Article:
The despair call to the Lord an hour ago had worked and Harish wondered if it really was because of the Lord’s blessings, he had gained this last trip. Since it was so late and he having made his wages for subsistence for the day, he thought of entering the temple for the first time in his life. He had a lot of doubts as he climbed each step. What if the Pujari or the temple priest would shout at him for coming in such shabby and torn clothes? Nevertheless he walked on and entered the temple. There was no one in sight and having gained courage with each step, he walked on to explore the inner precincts of the shrine. He came to different places of worship allocated to each god or a goddess at various places inside the shrine. All this time, he was looking around with fear and awe, as with time, he still could not see anyone in the temple. Holding on to the coins, he at last reached the sanctum sanctorum where he saw the main deity and his consort and immediately recognized them by their robes and faces as his passengers who had graced his rickshaw, a few minutes ago.

Tears ran down his eyes and he felt his life had met its purpose having transported the Lord and his Consort in his rickshaw to the temple. As he prostrated on the floor in front of the shining glory with folded hands, he took care lest the coins would fall away and was struck with surprise when he counted them later to be exactly 25 coins, the price that he had asked initially and that too shining gold coins…

Dharma Questions

 In the Indian philosophy and religious texts, the word Dharma signify  ethical conduct or righteousness.

There is a pleasant narrative about the King Yudhisthira who was the son of dharma  in the Indian epic, Mahabharata, meeting his father Yama ( Dharmaraja or the God of Death) in the forest when they were in exile. Yama wanted to test his son and decided to set up a meeting.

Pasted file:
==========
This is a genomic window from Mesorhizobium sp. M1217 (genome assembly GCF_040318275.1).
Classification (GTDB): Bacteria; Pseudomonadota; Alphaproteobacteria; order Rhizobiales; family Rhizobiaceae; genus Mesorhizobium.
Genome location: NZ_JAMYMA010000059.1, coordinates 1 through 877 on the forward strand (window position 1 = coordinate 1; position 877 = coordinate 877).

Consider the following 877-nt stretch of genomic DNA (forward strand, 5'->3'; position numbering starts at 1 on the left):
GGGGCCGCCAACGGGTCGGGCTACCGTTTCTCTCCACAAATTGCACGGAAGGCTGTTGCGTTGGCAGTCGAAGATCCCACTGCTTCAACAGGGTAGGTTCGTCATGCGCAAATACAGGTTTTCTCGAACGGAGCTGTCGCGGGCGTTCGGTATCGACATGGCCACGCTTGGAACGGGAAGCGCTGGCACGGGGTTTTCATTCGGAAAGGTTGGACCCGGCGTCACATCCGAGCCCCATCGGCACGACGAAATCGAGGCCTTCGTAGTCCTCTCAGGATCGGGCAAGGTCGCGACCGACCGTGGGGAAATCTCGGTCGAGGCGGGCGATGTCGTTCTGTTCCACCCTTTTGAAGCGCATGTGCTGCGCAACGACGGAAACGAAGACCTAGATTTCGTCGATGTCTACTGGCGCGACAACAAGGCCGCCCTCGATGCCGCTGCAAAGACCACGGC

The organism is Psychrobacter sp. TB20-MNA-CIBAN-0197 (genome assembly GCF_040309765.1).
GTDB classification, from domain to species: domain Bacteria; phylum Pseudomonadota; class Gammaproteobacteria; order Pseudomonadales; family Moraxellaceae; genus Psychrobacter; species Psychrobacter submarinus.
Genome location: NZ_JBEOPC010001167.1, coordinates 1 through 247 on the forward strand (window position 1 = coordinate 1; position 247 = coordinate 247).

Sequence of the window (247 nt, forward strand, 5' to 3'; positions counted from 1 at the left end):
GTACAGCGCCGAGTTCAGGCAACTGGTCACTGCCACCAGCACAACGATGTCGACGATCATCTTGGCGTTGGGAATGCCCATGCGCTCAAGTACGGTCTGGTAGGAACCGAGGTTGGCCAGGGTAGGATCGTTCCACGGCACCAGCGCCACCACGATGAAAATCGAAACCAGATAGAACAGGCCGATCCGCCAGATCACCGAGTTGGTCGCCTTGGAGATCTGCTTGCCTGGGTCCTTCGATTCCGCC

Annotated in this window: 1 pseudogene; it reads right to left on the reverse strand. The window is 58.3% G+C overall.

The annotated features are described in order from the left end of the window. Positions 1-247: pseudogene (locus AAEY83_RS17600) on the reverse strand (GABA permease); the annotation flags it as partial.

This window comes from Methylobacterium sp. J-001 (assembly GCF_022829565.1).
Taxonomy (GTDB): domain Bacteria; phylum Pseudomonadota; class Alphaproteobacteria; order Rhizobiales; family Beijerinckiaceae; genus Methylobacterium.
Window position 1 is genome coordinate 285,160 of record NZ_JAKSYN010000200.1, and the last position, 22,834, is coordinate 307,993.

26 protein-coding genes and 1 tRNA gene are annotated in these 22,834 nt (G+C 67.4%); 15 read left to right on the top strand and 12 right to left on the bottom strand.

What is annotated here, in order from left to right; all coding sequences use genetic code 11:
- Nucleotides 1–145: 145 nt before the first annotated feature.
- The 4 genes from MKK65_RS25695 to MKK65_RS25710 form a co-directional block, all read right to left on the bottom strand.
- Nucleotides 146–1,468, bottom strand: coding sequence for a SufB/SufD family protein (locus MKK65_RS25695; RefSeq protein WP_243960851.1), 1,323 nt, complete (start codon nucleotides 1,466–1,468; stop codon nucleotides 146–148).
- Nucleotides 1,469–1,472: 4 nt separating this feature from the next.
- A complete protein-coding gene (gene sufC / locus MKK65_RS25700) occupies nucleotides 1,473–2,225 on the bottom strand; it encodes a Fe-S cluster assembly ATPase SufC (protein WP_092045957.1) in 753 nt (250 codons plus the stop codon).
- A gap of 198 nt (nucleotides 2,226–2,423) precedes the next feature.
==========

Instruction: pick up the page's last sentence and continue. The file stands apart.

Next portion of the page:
A deer took the fire kindling kit of a  sage and ran away. The sage pleaded with the Pandavas ( the 5 sons of Pandu) who were living in exile at that time. All of them ran in pursuit of the deer who dodged them skillfully for a long distance and then vanished from sight. Yudhisthira , the eldest of them all, asked the others to look for a water source to quench his thirst, and the youngest Nakula upon his instruction went out in search and did manage to find a beautiful lake with crystal clear water and standing cranes. He was going to quench his thirst first when a voice alerted him.

“O Nakula! The water will turn into poison if you take it without satisfactorily answering my questions”.  Nakula, in arrogance, did not pay heed and he fell dead instantly. Nakula’s twin Sahadeva, coming in search of his brother, also found the same lake, saw Nakula dead, and was warned by the voice. But Sahadeva too ignored the crane and died after drinking the water. In the same manner, both, the great Arjuna and Bhimasena met the same fate.

When Yudhisthira , steadfast in dharma,  reached the scene, he was mortified to see his dear brothers dead. But when the invisible being told him what had happened, he was not angry and calmly asked for the questions, knowing fully well that this act could have been carried out by a mighty yaksha, or a  gandharva  to test him.